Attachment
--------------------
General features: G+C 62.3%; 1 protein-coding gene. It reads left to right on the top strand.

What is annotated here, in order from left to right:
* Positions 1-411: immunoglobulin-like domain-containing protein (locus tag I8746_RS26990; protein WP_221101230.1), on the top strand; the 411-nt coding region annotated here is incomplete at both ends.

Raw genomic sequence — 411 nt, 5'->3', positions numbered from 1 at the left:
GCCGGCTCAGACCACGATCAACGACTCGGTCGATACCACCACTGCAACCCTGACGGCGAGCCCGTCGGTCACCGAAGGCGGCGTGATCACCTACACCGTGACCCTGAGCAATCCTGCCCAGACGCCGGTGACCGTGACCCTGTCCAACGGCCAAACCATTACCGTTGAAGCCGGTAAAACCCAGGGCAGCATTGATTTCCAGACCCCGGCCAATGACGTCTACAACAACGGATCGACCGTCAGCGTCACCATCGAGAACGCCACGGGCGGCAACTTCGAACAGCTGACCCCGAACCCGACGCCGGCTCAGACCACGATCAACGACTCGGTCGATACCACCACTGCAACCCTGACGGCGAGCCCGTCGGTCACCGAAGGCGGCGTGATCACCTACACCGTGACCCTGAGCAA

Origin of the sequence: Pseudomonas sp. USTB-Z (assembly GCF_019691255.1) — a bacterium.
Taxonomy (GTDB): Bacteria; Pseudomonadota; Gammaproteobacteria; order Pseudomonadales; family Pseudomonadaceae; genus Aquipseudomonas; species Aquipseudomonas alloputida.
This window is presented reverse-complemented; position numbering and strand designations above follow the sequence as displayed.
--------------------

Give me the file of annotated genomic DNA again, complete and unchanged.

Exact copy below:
General features: G+C 62.3%; 1 protein-coding gene. It reads left to right on the top strand.

What is annotated here, in order from left to right:
* Positions 1-411: immunoglobulin-like domain-containing protein (locus tag I8746_RS26990; protein WP_221101230.1), on the top strand; the 411-nt coding region annotated here is incomplete at both ends.

Raw genomic sequence — 411 nt, 5'->3', positions numbered from 1 at the left:
GCCGGCTCAGACCACGATCAACGACTCGGTCGATACCACCACTGCAACCCTGACGGCGAGCCCGTCGGTCACCGAAGGCGGCGTGATCACCTACACCGTGACCCTGAGCAATCCTGCCCAGACGCCGGTGACCGTGACCCTGTCCAACGGCCAAACCATTACCGTTGAAGCCGGTAAAACCCAGGGCAGCATTGATTTCCAGACCCCGGCCAATGACGTCTACAACAACGGATCGACCGTCAGCGTCACCATCGAGAACGCCACGGGCGGCAACTTCGAACAGCTGACCCCGAACCCGACGCCGGCTCAGACCACGATCAACGACTCGGTCGATACCACCACTGCAACCCTGACGGCGAGCCCGTCGGTCACCGAAGGCGGCGTGATCACCTACACCGTGACCCTGAGCAA

Origin of the sequence: Pseudomonas sp. USTB-Z (assembly GCF_019691255.1) — a bacterium.
Taxonomy (GTDB): Bacteria; Pseudomonadota; Gammaproteobacteria; order Pseudomonadales; family Pseudomonadaceae; genus Aquipseudomonas; species Aquipseudomonas alloputida.
This window is presented reverse-complemented; position numbering and strand designations above follow the sequence as displayed.